AIHW & Department of Health and Family Services (1997) First report on the National Health Priority Areas, full report, AIHW, Australian Government, accessed 03 July 2022. doi:10.25816/5ec5b8eeed173
AIHW & Department of Health and Family Services. (1997). First report on the National Health Priority Areas, full report. Canberra: AIHW.
AIHW & Department of Health and Family Services. First report on the National Health Priority Areas, full report. AIHW, 1997.
AIHW & Department of Health and Family Services. First report on the National Health Priority Areas, full report. Canberra: AIHW; 1997.
AIHW & Department of Health and Family Services 1997, First report on the National Health Priority Areas, full report, AIHW, Canberra.
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Focuses on the health of Australians by documenting progress towards goals and targets for the five priority areas of cardiovascular health, cancer control, injury prevention and control, mental health, and diabetes mellitus.
Australia’s health status is generally improving, but there is potential for further gains in several areas. The National Health Priority Areas (NHPA) initiative seeks to focus public attention and health policy on those areas that contribute most to the burden of illness in the community, particularly if the burden can be significantly reduced. It is a process of collaborative activity involving the Commonwealth, State and Territory Governments, and builds on previous activity under the banner of ‘National Health Goals and Targets’. The NHPA initiative provides a national approach to tackling the five identified priority areas: cardiovascular health, cancer control, injury prevention and control, mental health and diabetes mellitus.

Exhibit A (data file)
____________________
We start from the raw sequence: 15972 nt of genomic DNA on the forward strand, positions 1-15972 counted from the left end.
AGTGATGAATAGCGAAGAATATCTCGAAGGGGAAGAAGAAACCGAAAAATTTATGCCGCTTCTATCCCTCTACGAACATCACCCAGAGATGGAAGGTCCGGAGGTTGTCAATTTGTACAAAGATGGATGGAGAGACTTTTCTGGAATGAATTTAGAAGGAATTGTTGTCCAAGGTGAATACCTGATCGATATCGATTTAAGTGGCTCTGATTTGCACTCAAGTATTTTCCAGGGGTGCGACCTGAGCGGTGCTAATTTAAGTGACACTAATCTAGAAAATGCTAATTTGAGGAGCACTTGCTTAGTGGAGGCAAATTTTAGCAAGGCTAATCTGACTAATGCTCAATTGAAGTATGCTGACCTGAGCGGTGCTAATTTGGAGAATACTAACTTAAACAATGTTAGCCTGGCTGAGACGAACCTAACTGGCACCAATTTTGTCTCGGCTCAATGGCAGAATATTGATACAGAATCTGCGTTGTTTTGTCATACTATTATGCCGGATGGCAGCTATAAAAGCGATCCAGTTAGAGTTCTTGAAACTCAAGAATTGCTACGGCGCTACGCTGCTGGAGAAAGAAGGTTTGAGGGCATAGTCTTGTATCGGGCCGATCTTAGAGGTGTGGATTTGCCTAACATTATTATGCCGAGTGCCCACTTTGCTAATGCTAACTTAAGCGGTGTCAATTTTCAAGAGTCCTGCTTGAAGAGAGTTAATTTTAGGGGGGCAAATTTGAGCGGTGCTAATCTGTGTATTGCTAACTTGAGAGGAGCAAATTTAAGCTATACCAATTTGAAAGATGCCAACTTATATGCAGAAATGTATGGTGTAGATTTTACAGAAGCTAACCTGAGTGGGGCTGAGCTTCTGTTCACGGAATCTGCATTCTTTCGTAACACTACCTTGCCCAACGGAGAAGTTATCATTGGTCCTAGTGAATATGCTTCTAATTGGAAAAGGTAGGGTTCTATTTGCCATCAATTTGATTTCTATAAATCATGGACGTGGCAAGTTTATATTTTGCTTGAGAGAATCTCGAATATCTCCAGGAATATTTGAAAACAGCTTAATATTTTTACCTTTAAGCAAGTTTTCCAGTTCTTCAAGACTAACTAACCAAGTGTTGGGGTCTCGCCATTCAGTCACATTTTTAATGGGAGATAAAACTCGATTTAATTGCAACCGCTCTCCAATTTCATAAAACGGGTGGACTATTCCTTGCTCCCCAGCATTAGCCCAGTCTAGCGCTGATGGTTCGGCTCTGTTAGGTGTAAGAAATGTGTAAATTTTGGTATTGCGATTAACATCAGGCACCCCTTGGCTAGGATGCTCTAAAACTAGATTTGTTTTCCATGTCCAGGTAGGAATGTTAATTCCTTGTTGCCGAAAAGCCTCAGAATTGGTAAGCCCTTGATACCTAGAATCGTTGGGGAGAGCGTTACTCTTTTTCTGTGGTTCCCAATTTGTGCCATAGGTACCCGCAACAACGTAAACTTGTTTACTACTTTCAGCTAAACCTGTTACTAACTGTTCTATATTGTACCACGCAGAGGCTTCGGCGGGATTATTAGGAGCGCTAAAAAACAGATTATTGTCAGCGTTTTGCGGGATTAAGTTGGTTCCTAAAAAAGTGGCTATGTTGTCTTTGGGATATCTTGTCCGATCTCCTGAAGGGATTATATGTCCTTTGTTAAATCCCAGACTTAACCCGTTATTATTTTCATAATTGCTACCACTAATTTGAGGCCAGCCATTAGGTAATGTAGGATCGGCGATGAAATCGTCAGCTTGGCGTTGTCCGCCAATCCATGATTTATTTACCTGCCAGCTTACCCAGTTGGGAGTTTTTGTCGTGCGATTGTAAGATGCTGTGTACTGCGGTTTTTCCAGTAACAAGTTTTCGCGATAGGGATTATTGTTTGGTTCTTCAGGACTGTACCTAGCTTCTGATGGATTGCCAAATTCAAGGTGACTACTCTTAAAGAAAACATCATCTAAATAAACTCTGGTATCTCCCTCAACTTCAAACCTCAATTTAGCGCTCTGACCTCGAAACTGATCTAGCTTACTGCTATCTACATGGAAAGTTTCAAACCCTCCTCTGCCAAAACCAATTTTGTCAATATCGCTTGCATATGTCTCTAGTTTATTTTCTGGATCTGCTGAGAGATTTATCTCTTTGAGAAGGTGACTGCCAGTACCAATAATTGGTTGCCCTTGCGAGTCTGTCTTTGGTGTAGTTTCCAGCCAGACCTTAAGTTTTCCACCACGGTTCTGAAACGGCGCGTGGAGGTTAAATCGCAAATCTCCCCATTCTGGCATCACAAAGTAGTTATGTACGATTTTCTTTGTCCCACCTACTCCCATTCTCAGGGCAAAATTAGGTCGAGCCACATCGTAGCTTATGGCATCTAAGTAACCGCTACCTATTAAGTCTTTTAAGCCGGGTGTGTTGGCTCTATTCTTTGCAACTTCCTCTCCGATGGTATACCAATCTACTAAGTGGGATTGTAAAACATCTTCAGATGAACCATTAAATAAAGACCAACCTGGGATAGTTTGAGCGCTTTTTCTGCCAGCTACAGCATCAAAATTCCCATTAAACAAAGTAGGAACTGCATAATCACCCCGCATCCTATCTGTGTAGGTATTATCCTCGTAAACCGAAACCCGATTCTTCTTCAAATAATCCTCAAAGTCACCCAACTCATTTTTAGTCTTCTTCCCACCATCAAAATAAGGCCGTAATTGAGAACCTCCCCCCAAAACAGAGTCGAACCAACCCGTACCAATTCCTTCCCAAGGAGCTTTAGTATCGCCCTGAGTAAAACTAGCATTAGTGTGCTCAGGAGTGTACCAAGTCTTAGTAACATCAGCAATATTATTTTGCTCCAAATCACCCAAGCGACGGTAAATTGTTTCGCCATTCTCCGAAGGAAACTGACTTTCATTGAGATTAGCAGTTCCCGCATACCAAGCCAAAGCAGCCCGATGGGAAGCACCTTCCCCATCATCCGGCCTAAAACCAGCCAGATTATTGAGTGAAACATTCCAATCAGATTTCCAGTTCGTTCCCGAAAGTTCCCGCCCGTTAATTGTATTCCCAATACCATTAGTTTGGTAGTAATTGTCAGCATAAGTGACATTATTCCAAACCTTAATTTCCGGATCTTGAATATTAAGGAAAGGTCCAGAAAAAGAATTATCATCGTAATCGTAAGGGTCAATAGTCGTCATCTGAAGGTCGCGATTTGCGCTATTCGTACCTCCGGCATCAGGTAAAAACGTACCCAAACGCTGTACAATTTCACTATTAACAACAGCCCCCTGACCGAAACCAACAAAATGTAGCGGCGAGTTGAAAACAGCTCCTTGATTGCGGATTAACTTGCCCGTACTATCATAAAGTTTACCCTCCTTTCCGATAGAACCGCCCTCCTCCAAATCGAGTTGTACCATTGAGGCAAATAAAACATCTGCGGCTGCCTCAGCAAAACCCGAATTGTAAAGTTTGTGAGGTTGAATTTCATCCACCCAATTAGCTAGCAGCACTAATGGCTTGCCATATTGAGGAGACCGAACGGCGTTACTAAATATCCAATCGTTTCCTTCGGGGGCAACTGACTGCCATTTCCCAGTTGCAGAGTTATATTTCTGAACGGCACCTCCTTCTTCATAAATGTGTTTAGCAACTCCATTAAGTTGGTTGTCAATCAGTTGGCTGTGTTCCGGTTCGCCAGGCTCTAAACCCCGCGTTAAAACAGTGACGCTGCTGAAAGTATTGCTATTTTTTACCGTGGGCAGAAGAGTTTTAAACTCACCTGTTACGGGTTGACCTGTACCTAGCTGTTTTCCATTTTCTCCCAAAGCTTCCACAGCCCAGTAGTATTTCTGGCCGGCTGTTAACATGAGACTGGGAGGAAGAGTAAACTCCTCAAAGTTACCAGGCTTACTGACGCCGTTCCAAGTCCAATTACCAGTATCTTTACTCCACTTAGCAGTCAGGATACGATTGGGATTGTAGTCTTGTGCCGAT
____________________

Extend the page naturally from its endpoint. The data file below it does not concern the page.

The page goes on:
In its fifth biennial report, Australia’s Health 1996, the Australian Institute of Health and Welfare (AIHW) charted national achievements in health. The gains made in life expectancy over the past several decades summarise some of these achievements. Lower incidence of many previous major causes of death and illness is another important indicator of the nation’s ability to implement effective prevention measures. The capacity of the Australian health system to respond to new, unpredictable health risks is also well demonstrated by steady decreases in the incidence of HIV/AIDS throughout the late 1980s and 1990s.